The court commented that Plaintiff is the registered proprietor of various marks, including the wordmark “ARTIZE – BORN from art.” These registrations grant plaintiff statutory rights under Section 17 of the Trademarks Act, with the word “ARTIZE” being the prominent feature entitled to protection. The marks have been used for a significant period and have gained a strong reputation and goodwill in the relevant market. The distinctiveness of the word “ARTIZE” has been established through extensive use and promotion, both within specific device marks and as a standalone trademark. Plaintiff’s registration of “ARTIZE – BORN from art” as a wordmark further strengthens their proprietary rights over the term. Considering these factors, it is reasonable to conclude that the dominant feature of Plaintiff’s marks is the word “ARTIZE,” and they have legitimate proprietary rights over it. Any use of a similar mark by another party could be seen as an infringement if it causes confusion among the public.
The Defendant argued that “ARTIZE” is a descriptive and generic term, lacking distinctiveness. However, Plaintiff contended that “ARTIZE” is a coined and arbitrary term, entitled to strong protection. The court found “ARTIZE” to be inherently distinctive and fanciful, capable of functioning as a trademark. Defendant’s claim that “ARTIZE” is laudatory or descriptive was unfounded. Defendant also argued that “ARTIS” is only used as a sub-brand by defendant and is not used on a standalone basis. However, this argument was not accepted by the Court, and it went on to make the following observations:
- Defendant’s application for trademark registration of “ARTIS” contradicts their claim, demonstrating that they use it as a trademark. The use of “ARTIS” alongside the Villeroy house mark does not negate its use as a source identifier. The term “ARTIS” is more suggestive than descriptive, requiring imagination to associate it with sanitary ware. The Trademarks Act does not differentiate between sub-brands and full brands; if a mark meets the criteria for being a trademark, it is protected. The high similarity between “ARTIS” and Plaintiff’s “ARTIZE” creates a likelihood of confusion, and Defendant’s use of “ARTIS” could deceive consumers about the origin of the goods. The prominence of “VILLEROY & BOCH” on the packaging does not eliminate confusion. Allowing the use of a deceptively similar mark, even alongside the house brand, would not guarantee stability and could lead to consumer confusion.
- Defendant’s argument of estoppel based on similar wordmarks previously registered does not hold. The dominant portion of a mark is important in assessing similarity. Plaintiff’s change in stance between the Trademarks Registry and the Court does not invalidate their suit.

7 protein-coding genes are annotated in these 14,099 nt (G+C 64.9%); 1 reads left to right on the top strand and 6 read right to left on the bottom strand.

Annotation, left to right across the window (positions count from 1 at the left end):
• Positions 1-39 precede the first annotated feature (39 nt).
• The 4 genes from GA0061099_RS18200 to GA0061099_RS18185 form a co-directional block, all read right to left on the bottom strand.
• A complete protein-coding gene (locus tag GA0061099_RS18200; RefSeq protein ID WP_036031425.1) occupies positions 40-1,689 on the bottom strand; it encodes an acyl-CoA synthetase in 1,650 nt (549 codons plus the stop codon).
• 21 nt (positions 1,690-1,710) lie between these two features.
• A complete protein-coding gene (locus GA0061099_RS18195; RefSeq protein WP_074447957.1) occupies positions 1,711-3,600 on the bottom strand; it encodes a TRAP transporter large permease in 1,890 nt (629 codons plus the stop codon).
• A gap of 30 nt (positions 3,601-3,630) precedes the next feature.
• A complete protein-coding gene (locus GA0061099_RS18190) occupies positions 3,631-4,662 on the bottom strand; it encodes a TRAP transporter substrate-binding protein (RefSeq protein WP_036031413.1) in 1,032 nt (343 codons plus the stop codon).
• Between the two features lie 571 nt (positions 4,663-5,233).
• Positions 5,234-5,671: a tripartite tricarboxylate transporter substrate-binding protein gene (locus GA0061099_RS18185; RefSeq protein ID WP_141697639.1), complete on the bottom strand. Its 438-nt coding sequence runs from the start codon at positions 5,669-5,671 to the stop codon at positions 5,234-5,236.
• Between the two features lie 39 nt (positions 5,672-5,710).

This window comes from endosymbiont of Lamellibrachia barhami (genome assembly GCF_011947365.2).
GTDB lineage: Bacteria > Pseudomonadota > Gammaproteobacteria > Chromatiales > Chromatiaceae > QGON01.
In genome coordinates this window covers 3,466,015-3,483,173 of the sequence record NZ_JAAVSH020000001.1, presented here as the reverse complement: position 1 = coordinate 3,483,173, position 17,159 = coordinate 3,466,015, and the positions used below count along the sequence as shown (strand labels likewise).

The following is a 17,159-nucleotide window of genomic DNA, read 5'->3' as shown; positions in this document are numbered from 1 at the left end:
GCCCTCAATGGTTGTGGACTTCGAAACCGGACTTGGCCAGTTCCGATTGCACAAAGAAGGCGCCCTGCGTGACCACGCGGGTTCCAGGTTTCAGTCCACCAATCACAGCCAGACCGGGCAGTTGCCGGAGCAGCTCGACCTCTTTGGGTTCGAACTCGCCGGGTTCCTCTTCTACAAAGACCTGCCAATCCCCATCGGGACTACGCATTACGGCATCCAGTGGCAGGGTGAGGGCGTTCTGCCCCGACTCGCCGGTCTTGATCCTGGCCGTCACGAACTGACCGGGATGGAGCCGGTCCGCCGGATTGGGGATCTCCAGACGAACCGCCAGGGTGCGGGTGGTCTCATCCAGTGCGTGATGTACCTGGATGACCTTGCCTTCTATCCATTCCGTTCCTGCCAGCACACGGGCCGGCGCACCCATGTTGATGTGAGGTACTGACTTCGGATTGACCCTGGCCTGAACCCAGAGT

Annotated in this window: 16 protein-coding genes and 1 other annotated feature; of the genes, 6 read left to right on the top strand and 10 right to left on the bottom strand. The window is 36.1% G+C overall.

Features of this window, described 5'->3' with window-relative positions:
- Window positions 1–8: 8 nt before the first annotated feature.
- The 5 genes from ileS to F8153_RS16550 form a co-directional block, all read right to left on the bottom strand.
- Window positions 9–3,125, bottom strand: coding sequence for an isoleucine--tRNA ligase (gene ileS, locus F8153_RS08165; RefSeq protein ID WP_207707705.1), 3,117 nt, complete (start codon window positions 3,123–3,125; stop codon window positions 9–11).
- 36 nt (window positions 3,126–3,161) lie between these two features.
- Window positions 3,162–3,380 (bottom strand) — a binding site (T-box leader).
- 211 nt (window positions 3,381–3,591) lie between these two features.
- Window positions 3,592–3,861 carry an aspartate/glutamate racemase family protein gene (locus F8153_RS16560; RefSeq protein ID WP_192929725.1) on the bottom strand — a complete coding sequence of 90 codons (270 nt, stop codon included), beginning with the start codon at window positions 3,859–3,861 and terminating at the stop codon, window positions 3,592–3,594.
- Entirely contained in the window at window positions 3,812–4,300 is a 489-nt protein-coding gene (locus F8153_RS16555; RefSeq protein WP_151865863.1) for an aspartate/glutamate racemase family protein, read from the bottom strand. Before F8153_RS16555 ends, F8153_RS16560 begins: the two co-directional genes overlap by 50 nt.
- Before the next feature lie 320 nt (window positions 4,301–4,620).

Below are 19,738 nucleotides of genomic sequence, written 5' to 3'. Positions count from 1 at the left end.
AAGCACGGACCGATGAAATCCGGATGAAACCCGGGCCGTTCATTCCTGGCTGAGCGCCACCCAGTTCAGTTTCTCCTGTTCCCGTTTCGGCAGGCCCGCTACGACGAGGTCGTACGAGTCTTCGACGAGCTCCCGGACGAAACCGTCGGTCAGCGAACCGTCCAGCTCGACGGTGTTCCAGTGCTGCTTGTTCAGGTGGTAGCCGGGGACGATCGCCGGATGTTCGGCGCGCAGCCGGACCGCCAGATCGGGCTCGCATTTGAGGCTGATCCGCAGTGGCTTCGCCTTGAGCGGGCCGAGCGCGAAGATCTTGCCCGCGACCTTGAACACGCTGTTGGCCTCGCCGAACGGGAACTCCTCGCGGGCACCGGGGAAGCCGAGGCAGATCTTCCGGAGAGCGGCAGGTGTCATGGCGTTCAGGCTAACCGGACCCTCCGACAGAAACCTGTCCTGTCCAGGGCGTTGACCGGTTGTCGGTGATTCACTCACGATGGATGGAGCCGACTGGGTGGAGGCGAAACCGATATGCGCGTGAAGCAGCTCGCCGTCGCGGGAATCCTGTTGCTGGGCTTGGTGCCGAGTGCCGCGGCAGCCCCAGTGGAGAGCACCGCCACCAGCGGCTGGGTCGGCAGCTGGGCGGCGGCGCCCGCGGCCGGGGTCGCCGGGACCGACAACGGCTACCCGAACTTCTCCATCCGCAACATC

- Defendant’s claim of delay and acquiescence by Plaintiff lacks merit. Mere participation in an exhibition does not imply permission for Defendant to use “ARTIS” in India. Plaintiff’s inaction in the past does not waive their rights to exclusive use of the mark. Defendant’s use of “ARTIS” likely infringes Plaintiff’s “ARTIZE” mark.
- The court also held that the existence of similar marks on the register does not prove dilution or common usage of “ARTIZE.” Defendant must provide convincing evidence of non-infringement during trial. The focus of the case is Defendant’s infringement, not the validity of third-party registrations.
- The court determined that Plaintiff adopted the mark “ARTIZE” in 2008 and has continuously traded under it with statutory protection. Plaintiff has generated revenue and goodwill from “ARTIZE” products, which is being diluted by Defendant’s “ARTIS”. The balance of convenience lies in favour of the Plaintiff, as they have been using “ARTIZE” openly and uninterruptedly for 15 years as compared to Defendant’s later entry.
- Lastly, the court observed that allowing the Defendant to continue infringing Plaintiff’s rights would cause irreparable harm, confusion, and dilution of Plaintiff ‘s mark. Therefore, an injunction in Plaintiff ‘s favor is justified.
Order of the Delhi High Court:
The court made a ruling based on the facts and legal issues and restrained the defendant from using the mark “ARTIS” or any other mark identical or deceptively similar to the Plaintiff’s “ARTIZE” trademarks.